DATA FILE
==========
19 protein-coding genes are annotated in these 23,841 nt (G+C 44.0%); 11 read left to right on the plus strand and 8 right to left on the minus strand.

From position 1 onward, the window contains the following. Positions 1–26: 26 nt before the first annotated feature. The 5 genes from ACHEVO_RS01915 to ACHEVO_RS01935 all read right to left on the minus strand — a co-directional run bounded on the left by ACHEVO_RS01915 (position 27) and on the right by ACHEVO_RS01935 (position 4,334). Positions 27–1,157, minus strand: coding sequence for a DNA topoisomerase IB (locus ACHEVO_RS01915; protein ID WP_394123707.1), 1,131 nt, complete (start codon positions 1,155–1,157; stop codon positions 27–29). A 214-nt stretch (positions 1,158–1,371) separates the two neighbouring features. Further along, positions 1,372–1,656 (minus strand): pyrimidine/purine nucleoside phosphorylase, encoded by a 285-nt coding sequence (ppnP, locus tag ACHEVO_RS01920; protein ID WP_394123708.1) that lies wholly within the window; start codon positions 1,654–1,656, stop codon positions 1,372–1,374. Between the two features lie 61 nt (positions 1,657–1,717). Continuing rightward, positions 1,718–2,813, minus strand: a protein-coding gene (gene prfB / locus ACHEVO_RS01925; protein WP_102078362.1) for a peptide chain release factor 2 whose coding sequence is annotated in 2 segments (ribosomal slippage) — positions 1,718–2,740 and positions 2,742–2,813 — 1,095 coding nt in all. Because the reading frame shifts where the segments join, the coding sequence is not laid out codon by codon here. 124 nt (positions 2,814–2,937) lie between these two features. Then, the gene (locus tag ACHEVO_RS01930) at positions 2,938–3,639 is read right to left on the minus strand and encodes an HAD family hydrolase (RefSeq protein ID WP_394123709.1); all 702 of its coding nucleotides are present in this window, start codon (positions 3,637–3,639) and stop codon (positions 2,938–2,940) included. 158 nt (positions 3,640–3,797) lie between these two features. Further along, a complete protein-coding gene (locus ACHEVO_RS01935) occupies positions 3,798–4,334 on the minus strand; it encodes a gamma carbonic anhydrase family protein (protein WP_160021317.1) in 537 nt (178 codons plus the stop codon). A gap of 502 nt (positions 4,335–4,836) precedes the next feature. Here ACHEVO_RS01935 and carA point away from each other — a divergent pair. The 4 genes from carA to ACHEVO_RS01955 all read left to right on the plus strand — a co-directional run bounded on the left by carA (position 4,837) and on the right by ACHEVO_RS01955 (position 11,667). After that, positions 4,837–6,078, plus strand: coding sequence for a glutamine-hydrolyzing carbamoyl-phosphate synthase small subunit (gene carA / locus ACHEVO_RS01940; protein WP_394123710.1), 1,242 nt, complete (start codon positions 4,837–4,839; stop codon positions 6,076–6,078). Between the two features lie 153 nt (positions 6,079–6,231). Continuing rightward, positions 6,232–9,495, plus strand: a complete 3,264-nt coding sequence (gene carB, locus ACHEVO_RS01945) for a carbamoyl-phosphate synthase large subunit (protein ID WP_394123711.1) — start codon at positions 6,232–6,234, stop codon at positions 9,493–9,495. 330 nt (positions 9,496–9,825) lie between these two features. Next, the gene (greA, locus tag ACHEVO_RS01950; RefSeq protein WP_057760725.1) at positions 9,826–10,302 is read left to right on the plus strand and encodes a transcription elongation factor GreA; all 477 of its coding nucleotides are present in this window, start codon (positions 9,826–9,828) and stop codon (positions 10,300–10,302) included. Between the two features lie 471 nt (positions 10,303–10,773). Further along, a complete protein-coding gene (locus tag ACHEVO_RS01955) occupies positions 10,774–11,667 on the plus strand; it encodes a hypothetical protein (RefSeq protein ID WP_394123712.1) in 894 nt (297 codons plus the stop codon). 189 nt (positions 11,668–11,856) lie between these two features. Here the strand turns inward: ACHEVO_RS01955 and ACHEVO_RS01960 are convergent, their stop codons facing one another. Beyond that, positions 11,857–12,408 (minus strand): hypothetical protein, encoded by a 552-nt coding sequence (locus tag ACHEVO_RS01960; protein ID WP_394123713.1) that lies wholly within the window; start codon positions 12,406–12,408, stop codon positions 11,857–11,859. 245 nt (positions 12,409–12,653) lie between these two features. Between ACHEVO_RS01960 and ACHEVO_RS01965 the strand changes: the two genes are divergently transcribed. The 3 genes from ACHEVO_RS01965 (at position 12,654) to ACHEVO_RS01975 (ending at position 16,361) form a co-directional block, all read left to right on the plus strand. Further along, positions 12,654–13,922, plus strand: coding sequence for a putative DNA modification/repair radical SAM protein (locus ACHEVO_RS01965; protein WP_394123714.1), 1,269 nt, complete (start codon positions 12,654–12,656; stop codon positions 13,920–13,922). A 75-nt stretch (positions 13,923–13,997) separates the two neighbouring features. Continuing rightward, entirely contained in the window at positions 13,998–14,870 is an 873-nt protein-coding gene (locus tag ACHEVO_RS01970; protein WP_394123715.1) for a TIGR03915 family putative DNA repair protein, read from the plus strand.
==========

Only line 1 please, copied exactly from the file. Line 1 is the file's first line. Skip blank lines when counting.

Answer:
19 protein-coding genes are annotated in these 23,841 nt (G+C 44.0%); 11 read left to right on the plus strand and 8 right to left on the minus strand.